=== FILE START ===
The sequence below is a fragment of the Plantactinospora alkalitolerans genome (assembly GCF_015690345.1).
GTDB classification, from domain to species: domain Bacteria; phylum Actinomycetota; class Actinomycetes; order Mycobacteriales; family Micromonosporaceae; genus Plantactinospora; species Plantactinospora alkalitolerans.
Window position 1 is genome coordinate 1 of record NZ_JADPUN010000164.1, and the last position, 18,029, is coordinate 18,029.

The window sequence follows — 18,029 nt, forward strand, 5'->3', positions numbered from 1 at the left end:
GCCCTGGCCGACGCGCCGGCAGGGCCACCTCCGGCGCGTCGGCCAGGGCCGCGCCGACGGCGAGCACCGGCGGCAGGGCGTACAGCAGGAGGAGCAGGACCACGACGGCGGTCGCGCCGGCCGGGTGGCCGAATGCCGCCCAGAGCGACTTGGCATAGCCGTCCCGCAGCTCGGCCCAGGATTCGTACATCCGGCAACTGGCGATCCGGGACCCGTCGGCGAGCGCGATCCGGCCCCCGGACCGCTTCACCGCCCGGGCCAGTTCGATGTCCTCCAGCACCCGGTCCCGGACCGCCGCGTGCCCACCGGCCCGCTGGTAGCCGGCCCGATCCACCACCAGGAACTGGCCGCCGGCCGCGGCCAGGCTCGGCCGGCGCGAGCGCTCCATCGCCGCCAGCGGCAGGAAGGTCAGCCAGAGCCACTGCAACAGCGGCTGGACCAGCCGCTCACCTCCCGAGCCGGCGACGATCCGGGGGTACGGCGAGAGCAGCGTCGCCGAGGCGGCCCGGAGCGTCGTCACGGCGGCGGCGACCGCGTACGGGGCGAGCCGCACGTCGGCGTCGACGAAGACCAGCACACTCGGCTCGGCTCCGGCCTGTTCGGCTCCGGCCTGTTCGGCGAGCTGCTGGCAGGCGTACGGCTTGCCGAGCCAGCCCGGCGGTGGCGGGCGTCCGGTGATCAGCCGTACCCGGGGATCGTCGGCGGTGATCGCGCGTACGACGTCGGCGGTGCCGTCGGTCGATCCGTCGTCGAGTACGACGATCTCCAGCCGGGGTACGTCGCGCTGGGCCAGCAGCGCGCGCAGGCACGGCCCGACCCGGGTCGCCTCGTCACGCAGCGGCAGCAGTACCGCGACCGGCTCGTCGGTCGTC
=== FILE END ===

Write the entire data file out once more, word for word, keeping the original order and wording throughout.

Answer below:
The sequence below is a fragment of the Plantactinospora alkalitolerans genome (assembly GCF_015690345.1).
GTDB classification, from domain to species: domain Bacteria; phylum Actinomycetota; class Actinomycetes; order Mycobacteriales; family Micromonosporaceae; genus Plantactinospora; species Plantactinospora alkalitolerans.
Window position 1 is genome coordinate 1 of record NZ_JADPUN010000164.1, and the last position, 18,029, is coordinate 18,029.

The window sequence follows — 18,029 nt, forward strand, 5'->3', positions numbered from 1 at the left end:
GCCCTGGCCGACGCGCCGGCAGGGCCACCTCCGGCGCGTCGGCCAGGGCCGCGCCGACGGCGAGCACCGGCGGCAGGGCGTACAGCAGGAGGAGCAGGACCACGACGGCGGTCGCGCCGGCCGGGTGGCCGAATGCCGCCCAGAGCGACTTGGCATAGCCGTCCCGCAGCTCGGCCCAGGATTCGTACATCCGGCAACTGGCGATCCGGGACCCGTCGGCGAGCGCGATCCGGCCCCCGGACCGCTTCACCGCCCGGGCCAGTTCGATGTCCTCCAGCACCCGGTCCCGGACCGCCGCGTGCCCACCGGCCCGCTGGTAGCCGGCCCGATCCACCACCAGGAACTGGCCGCCGGCCGCGGCCAGGCTCGGCCGGCGCGAGCGCTCCATCGCCGCCAGCGGCAGGAAGGTCAGCCAGAGCCACTGCAACAGCGGCTGGACCAGCCGCTCACCTCCCGAGCCGGCGACGATCCGGGGGTACGGCGAGAGCAGCGTCGCCGAGGCGGCCCGGAGCGTCGTCACGGCGGCGGCGACCGCGTACGGGGCGAGCCGCACGTCGGCGTCGACGAAGACCAGCACACTCGGCTCGGCTCCGGCCTGTTCGGCTCCGGCCTGTTCGGCGAGCTGCTGGCAGGCGTACGGCTTGCCGAGCCAGCCCGGCGGTGGCGGGCGTCCGGTGATCAGCCGTACCCGGGGATCGTCGGCGGTGATCGCGCGTACGACGTCGGCGGTGCCGTCGGTCGATCCGTCGTCGAGTACGACGATCTCCAGCCGGGGTACGTCGCGCTGGGCCAGCAGCGCGCGCAGGCACGGCCCGACCCGGGTCGCCTCGTCACGCAGCGGCAGCAGTACCGCGACCGGCTCGTCGGTCGTC